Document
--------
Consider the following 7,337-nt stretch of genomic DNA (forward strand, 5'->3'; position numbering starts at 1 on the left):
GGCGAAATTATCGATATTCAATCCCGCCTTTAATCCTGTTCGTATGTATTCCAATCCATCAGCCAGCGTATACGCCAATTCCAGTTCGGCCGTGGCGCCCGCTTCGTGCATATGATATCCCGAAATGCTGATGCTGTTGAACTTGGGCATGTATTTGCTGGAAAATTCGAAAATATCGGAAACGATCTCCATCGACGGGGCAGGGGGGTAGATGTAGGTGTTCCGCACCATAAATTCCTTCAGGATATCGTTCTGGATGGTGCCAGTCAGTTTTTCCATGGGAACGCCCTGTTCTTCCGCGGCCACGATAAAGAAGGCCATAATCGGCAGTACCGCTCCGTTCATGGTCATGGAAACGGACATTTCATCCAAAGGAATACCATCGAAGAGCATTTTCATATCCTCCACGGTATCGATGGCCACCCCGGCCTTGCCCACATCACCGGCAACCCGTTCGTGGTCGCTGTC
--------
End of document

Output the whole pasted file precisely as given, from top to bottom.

Consider the following 7,337-nt stretch of genomic DNA (forward strand, 5'->3'; position numbering starts at 1 on the left):
GGCGAAATTATCGATATTCAATCCCGCCTTTAATCCTGTTCGTATGTATTCCAATCCATCAGCCAGCGTATACGCCAATTCCAGTTCGGCCGTGGCGCCCGCTTCGTGCATATGATATCCCGAAATGCTGATGCTGTTGAACTTGGGCATGTATTTGCTGGAAAATTCGAAAATATCGGAAACGATCTCCATCGACGGGGCAGGGGGGTAGATGTAGGTGTTCCGCACCATAAATTCCTTCAGGATATCGTTCTGGATGGTGCCAGTCAGTTTTTCCATGGGAACGCCCTGTTCTTCCGCGGCCACGATAAAGAAGGCCATAATCGGCAGTACCGCTCCGTTCATGGTCATGGAAACGGACATTTCATCCAAAGGAATACCATCGAAGAGCATTTTCATATCCTCCACGGTATCGATGGCCACCCCGGCCTTGCCCACATCACCGGCAACCCGTTCGTGGTCGCTGTC